Bipartisan legislation to help end opioid crisis introduced in the Minn. Senate

This Aug. 29, 2018 photo shows an arrangement of prescription Oxycodone pills in New York. Photo: AP Photo/Mark Lennihan
This Aug. 29, 2018 photo shows an arrangement of prescription Oxycodone pills in New York.

January 24, 2019 04:47 PM

Two Minnesota senators introduced legislation Thursday in an effort to help end the state's opioid crisis.

Sen. Julie Rosen (R-Vernon Center) and Sen. Chris Eaton (D-Brooklyn Center) introduced the bipartisan legislation intended to create an Opiate Stewardship Advisory Council, which would consist of legislators and medical experts to develop ways to fight opioid addiction in Minnesota.


"Every day, more Minnesotans die of overdoses, more children are abused and neglected, and more futures are ruined because of an addiction that is too strong to fight alone," Sen. Rosen said in a statement. "This is an opportunity to save the lives and the futures of those who are still here. We have a moral obligation to help end this crisis."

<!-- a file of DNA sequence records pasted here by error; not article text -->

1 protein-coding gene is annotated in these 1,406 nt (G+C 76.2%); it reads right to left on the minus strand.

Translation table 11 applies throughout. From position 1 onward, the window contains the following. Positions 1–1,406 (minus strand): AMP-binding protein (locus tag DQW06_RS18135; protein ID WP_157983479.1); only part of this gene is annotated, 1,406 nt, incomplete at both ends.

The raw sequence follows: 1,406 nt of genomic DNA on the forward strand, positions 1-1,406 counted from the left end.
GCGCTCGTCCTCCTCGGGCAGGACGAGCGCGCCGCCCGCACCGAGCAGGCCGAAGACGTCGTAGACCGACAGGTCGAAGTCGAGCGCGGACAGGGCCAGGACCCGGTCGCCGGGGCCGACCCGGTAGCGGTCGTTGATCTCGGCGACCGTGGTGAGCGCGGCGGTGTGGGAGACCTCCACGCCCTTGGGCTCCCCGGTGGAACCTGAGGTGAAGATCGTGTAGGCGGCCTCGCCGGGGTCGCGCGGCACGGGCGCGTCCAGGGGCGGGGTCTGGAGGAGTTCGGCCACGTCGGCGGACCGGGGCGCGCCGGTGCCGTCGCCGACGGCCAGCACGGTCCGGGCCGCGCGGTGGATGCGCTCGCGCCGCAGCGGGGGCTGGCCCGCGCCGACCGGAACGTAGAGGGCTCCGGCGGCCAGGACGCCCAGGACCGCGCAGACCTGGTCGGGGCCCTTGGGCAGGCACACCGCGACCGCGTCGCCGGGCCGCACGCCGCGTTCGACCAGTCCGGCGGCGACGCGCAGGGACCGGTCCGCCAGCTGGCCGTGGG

KSTP's opioids in Minnesota coverage

Eaton said the loss of his child to opioid addiction propelled him toward creating legislation to curb the opioid epidemic.

"We've been working hard to strengthen existing laws relating to the life-saving drug, Narcan," he said in a statement. "But it just isn't enough. Despite our many efforts, Minnesota's opioid epidemic has continued to grow."

The senators seek funding for county-administered services to help children neglected as a result of parental addiction; increased prescription monitoring; prevention, awareness and education programs; stronger reporting from pharmaceutical companies; and development of "evidence-based treatment programs" as part of the proposed legislation.

The senators said funding for the legislation would come from increased licensing fees on opioid manufacturers and distributors.

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Rebecca Omastiak

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